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Apolitical agents of change

delhi Updated: Sep 12, 2009 22:13 IST
Tenzin Nangsyal
Tenzin Nangsyal
Hindustan Times
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“I am tired of the stereotype attached to Tibetans. There is more to them than just protesting at Jantar Mantar and scaling the walls of the Chinese embassy,” says 27-year-old Nima Chodon.

Instead of lamenting the fact, the NGO worker decided to change the perception. She joined a group called the Global Tibetan Professional’s Network (GTPN).

“It is a network of Tibetan professionals created for exchange of ideas, information and resources within the network as well as helping young Tibetans through mentorship,” says GTPN co-ordinator Lhakpa Tsering (27).

A refreshing concept, the decision to remain non-political clinched the deal for many like Chodon who joined the group. She found it refreshing as the group — one of the very few in the Tibetan community — that didn’t focus on politics.

With two chapters in India (New Delhi and Bangalore) and two in North America, the group is gradually growing.

“At present, we have 179 registered members and 80 professionals are featured on our website. Besides, many more have joined our group on Facebook,” he adds.

Environmental filmmaker Tenzin Khepakh is another GTPN member.

“I am very proud to know that today Tibetans are working in almost every field. This was one of the reasons I joined this group,” says the 29-year-old who works with Riverbanks Studio in Delhi.

Apart from monthly meetings, in which the group discusses the ways and means of helping young Tibetans, GTPN members also participate in school outreach programmes and annual workshops organised by Empowering the Vision, an NGO.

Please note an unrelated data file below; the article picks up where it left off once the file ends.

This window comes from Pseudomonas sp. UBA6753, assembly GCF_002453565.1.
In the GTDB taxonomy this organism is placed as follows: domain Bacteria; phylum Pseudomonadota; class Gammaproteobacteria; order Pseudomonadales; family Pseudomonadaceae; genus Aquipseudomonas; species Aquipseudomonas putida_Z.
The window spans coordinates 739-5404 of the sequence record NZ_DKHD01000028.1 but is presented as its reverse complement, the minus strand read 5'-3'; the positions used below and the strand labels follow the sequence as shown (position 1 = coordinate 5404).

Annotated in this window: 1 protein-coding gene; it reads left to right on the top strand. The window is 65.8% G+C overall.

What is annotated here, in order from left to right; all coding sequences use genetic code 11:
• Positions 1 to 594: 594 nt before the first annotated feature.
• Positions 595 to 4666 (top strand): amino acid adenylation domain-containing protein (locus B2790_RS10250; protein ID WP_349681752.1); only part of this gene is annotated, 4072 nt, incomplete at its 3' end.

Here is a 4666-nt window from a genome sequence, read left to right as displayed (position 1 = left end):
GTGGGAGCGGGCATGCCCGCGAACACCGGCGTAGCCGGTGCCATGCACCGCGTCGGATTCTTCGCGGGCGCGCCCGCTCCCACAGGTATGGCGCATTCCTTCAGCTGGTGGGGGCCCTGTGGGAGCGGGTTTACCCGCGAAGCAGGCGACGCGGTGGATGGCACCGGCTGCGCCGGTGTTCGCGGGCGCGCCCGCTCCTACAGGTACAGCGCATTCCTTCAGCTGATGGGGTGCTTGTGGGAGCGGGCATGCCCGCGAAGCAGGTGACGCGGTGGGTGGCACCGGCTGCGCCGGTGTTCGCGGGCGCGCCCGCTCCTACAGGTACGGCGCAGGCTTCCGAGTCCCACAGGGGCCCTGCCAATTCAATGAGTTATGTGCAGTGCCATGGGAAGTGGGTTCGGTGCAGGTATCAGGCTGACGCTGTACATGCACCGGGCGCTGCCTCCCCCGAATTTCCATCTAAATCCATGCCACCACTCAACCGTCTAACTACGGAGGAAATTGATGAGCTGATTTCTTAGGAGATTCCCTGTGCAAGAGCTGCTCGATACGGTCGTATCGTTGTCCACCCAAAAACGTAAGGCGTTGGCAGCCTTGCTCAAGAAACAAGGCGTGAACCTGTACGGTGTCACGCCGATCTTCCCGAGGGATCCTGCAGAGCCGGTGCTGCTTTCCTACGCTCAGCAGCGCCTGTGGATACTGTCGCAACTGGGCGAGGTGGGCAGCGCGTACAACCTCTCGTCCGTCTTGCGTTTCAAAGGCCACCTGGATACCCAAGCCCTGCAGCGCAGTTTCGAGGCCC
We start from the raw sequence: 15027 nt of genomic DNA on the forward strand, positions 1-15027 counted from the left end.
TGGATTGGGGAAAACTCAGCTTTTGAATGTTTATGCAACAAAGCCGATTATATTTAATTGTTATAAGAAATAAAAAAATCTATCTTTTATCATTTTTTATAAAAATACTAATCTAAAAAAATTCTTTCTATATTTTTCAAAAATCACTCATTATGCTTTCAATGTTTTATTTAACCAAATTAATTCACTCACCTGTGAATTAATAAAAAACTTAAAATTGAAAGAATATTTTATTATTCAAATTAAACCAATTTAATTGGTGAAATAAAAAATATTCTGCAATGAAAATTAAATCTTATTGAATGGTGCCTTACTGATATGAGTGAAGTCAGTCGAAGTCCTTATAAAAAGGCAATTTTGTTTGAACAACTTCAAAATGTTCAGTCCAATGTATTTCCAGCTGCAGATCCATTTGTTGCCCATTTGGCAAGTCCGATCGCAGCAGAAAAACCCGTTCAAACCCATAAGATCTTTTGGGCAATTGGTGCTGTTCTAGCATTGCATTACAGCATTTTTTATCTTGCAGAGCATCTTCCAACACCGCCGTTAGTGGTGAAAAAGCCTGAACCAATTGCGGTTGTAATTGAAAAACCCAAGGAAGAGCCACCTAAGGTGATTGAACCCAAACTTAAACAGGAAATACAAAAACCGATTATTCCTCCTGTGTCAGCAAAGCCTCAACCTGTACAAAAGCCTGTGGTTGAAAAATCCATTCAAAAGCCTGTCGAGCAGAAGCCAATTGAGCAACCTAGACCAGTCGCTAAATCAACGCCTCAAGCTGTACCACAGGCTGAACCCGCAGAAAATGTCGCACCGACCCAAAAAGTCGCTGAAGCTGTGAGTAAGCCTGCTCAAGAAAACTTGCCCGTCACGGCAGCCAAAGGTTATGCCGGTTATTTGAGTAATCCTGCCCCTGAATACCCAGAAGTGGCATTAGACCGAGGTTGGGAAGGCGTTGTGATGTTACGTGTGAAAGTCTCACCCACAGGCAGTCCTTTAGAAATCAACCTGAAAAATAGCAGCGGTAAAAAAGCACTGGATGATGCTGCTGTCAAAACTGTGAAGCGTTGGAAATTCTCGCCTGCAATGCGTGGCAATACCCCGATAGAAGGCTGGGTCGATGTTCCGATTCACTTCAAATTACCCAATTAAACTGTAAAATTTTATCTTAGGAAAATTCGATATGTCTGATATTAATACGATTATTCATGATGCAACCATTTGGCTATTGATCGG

“I studied in a Catholic school and no one there understood who Tibetans were. I got tired of explaining it to people that I am a Tibetan, so I ended up saying I am from Delhi,” says Sonam Donkar (29) who works with Standard Chartered Bank in Gurgaon. So, she joined GTPN.

“Also, after being isolated from my own community for long, I wanted to meet people from my own community who were becoming agents of change,” she says.

Another point of departure for this group is the diversity of people within it — there are also members from Sikkim, Darjeeling and Arunachal Pradesh, apart from Tibetans who are active GTPN members. More importantly, Buddhism remains the common factor.

“I do not understand Tibetan. But irrespective of the language, I know that the group is a great platform to help young people,” said 36-year-old Yangdup Lama from Darjeeling.

Lama runs a bartending school in Delhi and was part of the group that recently met His Holiness the Dalai Lama at the Taj Mahal Hotel.

“The Chinese have always called the Tibetans ‘barbarians’. Through this group we present a new and different side of Tibetans — we are not just tsampa-eating people,”

said Sonam Topgyal (41), a Tibetan entrepreneur.